Acropolis of Athens

The Acropolis of Athens is arguably the most famous acropolis in the world. The fortified structure sits high on a hill overlooking the ancient city of Athens in Greece. The citadel consists of what is left of a few ancient Greek structures such as the Parthenon. Although Greece is the home of many important historical structures and sacred temples, the Acropolis of Athens has proven to be the most significant.

History


The Acropolis of Athens was also known as Cecropia, after the first Athenian King, Cecrops. The citadel sits high above sea level and the flat topped rock provides a protective barrier around many Athenian structures. The earliest remains of the Acropolis seem to date back to the middle of the Neolithic period. However, there has been evidence of human existence in and around that region long before that.

Dedicated to the goddess Athena, the infamous citadel has been the site of many Greek myths, festivals and ceremonies. The abundance of water, rock and shelter made the Acropolis the perfect place for human life. The limestone rock proved to be sturdy enough for building structures that would last for centuries. The existence of art and other antiquities in the Acropolis have given archaeologists great insight as to what life was like during that time.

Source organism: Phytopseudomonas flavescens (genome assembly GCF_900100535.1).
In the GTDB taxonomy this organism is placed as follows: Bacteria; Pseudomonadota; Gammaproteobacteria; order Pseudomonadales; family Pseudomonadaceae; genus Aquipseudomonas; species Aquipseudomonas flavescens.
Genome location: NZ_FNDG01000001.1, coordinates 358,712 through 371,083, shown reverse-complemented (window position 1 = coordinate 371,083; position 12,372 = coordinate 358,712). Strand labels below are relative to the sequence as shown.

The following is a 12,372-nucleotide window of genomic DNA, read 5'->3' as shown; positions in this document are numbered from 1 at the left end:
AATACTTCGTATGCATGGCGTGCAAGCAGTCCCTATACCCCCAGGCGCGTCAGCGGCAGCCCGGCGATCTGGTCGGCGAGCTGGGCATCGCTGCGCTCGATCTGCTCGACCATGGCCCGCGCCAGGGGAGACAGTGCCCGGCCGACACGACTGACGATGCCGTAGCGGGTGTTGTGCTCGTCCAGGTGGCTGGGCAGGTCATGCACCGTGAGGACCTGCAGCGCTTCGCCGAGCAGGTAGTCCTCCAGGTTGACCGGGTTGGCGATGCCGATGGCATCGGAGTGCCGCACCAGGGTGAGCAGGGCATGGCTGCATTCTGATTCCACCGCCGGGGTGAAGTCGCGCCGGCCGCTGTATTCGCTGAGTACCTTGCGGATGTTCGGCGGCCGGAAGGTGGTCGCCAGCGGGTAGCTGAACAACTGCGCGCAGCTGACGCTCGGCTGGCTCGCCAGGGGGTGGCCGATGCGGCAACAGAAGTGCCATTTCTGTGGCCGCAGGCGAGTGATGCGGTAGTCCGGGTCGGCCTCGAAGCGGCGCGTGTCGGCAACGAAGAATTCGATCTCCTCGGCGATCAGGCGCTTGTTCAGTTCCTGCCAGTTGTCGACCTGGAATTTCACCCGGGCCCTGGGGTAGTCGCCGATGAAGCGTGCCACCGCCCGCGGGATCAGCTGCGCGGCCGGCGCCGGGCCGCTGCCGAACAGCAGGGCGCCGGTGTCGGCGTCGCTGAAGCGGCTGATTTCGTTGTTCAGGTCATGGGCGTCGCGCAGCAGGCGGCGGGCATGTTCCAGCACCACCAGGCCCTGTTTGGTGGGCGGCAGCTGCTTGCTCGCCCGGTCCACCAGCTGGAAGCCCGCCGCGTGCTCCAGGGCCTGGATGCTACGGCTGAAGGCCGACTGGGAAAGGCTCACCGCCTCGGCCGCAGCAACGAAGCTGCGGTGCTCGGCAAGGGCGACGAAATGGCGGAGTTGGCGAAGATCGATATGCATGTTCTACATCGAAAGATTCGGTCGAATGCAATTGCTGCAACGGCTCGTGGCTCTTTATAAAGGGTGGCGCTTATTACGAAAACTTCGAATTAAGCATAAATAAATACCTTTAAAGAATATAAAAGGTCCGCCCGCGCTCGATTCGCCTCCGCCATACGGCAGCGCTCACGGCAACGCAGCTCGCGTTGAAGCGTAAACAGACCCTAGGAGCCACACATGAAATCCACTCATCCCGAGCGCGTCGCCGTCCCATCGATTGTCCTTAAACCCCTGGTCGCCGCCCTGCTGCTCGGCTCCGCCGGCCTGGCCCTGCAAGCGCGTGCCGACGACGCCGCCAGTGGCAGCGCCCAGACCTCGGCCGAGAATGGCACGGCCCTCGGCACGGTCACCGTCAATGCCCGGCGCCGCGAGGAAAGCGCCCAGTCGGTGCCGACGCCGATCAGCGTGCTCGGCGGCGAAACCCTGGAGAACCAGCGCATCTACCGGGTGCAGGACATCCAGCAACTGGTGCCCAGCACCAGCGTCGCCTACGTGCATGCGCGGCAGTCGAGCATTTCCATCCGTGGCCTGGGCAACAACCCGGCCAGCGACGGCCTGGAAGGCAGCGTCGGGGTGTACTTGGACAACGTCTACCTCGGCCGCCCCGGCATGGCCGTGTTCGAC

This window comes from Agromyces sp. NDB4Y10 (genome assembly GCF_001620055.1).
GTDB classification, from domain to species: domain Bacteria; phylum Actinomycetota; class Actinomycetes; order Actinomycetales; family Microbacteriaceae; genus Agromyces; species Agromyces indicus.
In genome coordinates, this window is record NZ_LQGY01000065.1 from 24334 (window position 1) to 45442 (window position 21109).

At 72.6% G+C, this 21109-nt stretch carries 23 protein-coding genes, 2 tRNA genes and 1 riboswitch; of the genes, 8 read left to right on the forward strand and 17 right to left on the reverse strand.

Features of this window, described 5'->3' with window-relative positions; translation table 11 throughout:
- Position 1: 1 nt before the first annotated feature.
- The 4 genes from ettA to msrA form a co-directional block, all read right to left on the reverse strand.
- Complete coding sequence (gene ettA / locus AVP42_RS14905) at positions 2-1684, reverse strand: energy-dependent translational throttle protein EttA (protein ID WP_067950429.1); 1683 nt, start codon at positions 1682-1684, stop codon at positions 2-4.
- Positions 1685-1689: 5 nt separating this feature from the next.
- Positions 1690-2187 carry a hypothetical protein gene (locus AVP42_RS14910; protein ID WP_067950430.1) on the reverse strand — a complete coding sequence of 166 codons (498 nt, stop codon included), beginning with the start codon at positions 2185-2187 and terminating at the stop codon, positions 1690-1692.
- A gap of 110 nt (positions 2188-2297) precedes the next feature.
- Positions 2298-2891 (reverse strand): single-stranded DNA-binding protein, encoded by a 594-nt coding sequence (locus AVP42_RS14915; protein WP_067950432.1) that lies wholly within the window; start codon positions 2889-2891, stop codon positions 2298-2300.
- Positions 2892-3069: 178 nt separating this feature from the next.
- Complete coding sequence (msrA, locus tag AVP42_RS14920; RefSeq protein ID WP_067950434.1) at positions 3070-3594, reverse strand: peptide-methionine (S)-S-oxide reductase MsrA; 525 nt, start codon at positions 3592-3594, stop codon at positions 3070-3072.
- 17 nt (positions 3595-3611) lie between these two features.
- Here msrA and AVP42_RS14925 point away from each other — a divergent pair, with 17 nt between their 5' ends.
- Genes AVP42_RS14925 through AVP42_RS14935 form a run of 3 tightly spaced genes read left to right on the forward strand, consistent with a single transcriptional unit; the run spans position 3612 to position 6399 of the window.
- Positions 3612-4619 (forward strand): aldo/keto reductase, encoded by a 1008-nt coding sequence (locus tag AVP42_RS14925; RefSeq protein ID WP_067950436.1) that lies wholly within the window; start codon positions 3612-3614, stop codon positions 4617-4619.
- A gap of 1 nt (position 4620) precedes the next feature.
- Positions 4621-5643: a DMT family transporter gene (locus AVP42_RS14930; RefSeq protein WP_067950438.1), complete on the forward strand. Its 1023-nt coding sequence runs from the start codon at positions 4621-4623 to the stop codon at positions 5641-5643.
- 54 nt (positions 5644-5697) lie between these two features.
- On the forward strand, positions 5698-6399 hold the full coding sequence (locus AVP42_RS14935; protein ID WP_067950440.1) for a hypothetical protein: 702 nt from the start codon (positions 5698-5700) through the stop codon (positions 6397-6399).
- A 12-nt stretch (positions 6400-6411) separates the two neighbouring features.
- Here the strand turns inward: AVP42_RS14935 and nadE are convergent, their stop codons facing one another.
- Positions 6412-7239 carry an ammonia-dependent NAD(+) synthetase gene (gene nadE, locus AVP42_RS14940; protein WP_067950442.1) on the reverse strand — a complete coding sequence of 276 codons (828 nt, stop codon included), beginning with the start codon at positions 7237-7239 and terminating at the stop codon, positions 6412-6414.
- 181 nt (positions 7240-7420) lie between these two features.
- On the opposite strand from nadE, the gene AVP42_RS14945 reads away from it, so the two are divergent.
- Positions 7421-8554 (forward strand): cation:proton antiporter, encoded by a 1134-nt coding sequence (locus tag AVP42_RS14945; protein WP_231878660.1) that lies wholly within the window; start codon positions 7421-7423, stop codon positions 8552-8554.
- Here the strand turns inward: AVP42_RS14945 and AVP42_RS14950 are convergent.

The Mycenaean Era


During the reign of the first king of Athens, the hill of the Acropolis was surrounded by a solid wall. This wall was created to protect the royalty and was said to be almost 30 feet high on all sides. Inside, palaces were built in true Mycenaean style. The Acropolis also had two barriers of protection and a tower that overlooked the small settlements on the outside. Due to destruction by earthquakes and aging, archaeologists have only been able to recover a few remnants pertaining to this time period.

The Dark Ages


Many parts of the Acropolis of Athens have stood the test of time. Ancient folklore suggests that during the Mycenaean Era, the citadel was able to withstand numerous attacks. There is, however, evidence that the citadel was taken over during the Dark Ages. During this time a giant gate was built to protect the resident’s water supply and sacred temples. It was supposedly built by the Kylons or the Pistratratus.

Ancient Acropolis


In 6 century BC many holy temples were built to honor the famous Greek Gods. The Athena Polias was one such temple built to honor the protectress of Athena. The structure is a prime example of Greek architecture with its Doric style and intricately made columns. Built around 570 BC, many of Athena Polias’s relics have been found by archaeologists over the years.

Around 520 BC another sacred sanctuary was built in the Acropolis by one of Athens early rulers. The Old Temple of Athena was built near what is now known as the Parthenon. In 480 BC, the sacred temple was destroyed during an attack on the city, but evidence suggests that the Old Temple of Athena was rebuilt a few decades later. However, it may have been destroyed again because of a fire in early 400 BC. The Old Temple is never mentioned again in any ancient Greek text.